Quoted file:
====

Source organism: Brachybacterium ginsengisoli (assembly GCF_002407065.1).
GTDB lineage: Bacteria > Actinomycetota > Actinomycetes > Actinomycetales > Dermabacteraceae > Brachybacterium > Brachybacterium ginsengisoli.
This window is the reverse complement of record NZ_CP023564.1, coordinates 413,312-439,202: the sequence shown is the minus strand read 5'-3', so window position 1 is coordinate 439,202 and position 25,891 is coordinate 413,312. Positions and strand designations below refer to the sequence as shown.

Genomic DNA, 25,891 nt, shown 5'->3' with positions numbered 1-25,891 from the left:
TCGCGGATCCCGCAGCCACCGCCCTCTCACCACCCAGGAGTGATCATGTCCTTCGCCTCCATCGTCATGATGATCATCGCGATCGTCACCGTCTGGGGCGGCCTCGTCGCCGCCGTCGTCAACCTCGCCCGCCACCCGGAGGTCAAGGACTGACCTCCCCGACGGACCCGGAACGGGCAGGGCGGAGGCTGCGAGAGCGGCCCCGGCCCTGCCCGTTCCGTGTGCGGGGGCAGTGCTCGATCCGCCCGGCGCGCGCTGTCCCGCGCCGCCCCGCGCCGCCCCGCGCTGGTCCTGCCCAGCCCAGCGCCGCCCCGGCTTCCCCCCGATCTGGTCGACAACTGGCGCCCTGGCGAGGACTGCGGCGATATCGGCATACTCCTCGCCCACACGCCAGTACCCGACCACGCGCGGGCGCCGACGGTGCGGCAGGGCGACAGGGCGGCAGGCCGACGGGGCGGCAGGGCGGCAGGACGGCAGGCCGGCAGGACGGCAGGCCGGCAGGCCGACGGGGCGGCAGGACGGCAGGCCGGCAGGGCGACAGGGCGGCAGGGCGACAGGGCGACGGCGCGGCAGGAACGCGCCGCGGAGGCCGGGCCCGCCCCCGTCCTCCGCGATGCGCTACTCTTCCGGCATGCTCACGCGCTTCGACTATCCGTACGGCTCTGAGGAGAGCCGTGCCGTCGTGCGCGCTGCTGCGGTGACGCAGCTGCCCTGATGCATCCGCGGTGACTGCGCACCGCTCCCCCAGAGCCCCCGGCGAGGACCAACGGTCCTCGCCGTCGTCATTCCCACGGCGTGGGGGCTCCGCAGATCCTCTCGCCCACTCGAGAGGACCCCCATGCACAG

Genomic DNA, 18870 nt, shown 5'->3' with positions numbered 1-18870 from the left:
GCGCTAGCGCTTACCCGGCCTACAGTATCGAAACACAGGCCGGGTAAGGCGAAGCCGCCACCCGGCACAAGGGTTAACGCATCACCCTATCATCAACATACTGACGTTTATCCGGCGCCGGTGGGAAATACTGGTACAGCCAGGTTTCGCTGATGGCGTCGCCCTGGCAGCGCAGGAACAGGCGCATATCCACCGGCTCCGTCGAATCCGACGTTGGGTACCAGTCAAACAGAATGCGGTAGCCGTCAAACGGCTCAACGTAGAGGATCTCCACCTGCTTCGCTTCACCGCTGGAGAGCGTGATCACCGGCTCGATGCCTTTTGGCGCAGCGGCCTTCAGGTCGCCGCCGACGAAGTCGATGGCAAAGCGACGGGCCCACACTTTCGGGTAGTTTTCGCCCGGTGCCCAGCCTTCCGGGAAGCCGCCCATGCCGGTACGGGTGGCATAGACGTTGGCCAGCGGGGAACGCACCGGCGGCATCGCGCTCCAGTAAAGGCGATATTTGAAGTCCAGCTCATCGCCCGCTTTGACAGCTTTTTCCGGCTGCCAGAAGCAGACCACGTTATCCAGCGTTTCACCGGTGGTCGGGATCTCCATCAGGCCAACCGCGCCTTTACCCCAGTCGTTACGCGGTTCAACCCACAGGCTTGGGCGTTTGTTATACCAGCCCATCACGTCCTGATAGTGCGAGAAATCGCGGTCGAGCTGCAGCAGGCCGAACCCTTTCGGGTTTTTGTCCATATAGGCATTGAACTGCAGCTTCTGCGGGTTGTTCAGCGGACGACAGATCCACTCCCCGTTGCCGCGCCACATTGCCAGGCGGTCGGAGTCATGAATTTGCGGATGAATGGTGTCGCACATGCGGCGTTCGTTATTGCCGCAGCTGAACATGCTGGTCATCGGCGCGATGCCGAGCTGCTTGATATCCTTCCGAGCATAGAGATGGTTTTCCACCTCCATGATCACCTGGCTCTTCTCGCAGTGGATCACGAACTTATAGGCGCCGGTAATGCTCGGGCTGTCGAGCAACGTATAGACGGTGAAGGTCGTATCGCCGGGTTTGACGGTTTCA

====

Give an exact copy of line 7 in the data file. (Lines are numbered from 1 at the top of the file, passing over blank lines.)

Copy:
GCGCTAGCGCTTACCCGGCCTACAGTATCGAAACACAGGCCGGGTAAGGCGAAGCCGCCACCCGGCACAAGGGTTAACGCATCACCCTATCATCAACATACTGACGTTTATCCGGCGCCGGTGGGAAATACTGGTACAGCCAGGTTTCGCTGATGGCGTCGCCCTGGCAGCGCAGGAACAGGCGCATATCCACCGGCTCCGTCGAATCCGACGTTGGGTACCAGTCAAACAGAATGCGGTAGCCGTCAAACGGCTCAACGTAGAGGATCTCCACCTGCTTCGCTTCACCGCTGGAGAGCGTGATCACCGGCTCGATGCCTTTTGGCGCAGCGGCCTTCAGGTCGCCGCCGACGAAGTCGATGGCAAAGCGACGGGCCCACACTTTCGGGTAGTTTTCGCCCGGTGCCCAGCCTTCCGGGAAGCCGCCCATGCCGGTACGGGTGGCATAGACGTTGGCCAGCGGGGAACGCACCGGCGGCATCGCGCTCCAGTAAAGGCGATATTTGAAGTCCAGCTCATCGCCCGCTTTGACAGCTTTTTCCGGCTGCCAGAAGCAGACCACGTTATCCAGCGTTTCACCGGTGGTCGGGATCTCCATCAGGCCAACCGCGCCTTTACCCCAGTCGTTACGCGGTTCAACCCACAGGCTTGGGCGTTTGTTATACCAGCCCATCACGTCCTGATAGTGCGAGAAATCGCGGTCGAGCTGCAGCAGGCCGAACCCTTTCGGGTTTTTGTCCATATAGGCATTGAACTGCAGCTTCTGCGGGTTGTTCAGCGGACGACAGATCCACTCCCCGTTGCCGCGCCACATTGCCAGGCGGTCGGAGTCATGAATTTGCGGATGAATGGTGTCGCACATGCGGCGTTCGTTATTGCCGCAGCTGAACATGCTGGTCATCGGCGCGATGCCGAGCTGCTTGATATCCTTCCGAGCATAGAGATGGTTTTCCACCTCCATGATCACCTGGCTCTTCTCGCAGTGGATCACGAACTTATAGGCGCCGGTAATGCTCGGGCTGTCGAGCAACGTATAGACGGTGAAGGTCGTATCGCCGGGTTTGACGGTTTCA